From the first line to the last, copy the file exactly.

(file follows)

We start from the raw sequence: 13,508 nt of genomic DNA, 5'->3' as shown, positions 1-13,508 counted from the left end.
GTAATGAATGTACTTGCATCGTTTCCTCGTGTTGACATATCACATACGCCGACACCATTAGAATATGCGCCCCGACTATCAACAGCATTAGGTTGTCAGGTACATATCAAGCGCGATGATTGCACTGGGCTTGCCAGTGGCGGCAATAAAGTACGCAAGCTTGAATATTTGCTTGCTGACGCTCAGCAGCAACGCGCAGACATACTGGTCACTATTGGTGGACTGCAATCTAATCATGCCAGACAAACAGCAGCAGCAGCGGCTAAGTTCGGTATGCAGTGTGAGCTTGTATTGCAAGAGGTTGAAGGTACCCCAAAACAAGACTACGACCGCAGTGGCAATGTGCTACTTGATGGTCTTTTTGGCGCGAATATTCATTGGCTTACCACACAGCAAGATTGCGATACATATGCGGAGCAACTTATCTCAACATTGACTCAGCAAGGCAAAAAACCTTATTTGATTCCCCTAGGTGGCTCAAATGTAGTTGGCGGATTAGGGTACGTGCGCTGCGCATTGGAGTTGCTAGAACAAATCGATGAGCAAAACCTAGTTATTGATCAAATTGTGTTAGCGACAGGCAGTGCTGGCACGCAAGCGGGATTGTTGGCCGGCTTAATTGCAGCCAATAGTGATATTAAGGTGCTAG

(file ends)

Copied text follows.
We start from the raw sequence: 13,508 nt of genomic DNA, 5'->3' as shown, positions 1-13,508 counted from the left end.
GTAATGAATGTACTTGCATCGTTTCCTCGTGTTGACATATCACATACGCCGACACCATTAGAATATGCGCCCCGACTATCAACAGCATTAGGTTGTCAGGTACATATCAAGCGCGATGATTGCACTGGGCTTGCCAGTGGCGGCAATAAAGTACGCAAGCTTGAATATTTGCTTGCTGACGCTCAGCAGCAACGCGCAGACATACTGGTCACTATTGGTGGACTGCAATCTAATCATGCCAGACAAACAGCAGCAGCAGCGGCTAAGTTCGGTATGCAGTGTGAGCTTGTATTGCAAGAGGTTGAAGGTACCCCAAAACAAGACTACGACCGCAGTGGCAATGTGCTACTTGATGGTCTTTTTGGCGCGAATATTCATTGGCTTACCACACAGCAAGATTGCGATACATATGCGGAGCAACTTATCTCAACATTGACTCAGCAAGGCAAAAAACCTTATTTGATTCCCCTAGGTGGCTCAAATGTAGTTGGCGGATTAGGGTACGTGCGCTGCGCATTGGAGTTGCTAGAACAAATCGATGAGCAAAACCTAGTTATTGATCAAATTGTGTTAGCGACAGGCAGTGCTGGCACGCAAGCGGGATTGTTGGCCGGCTTAATTGCAGCCAATAGTGATATTAAGGTGCTAG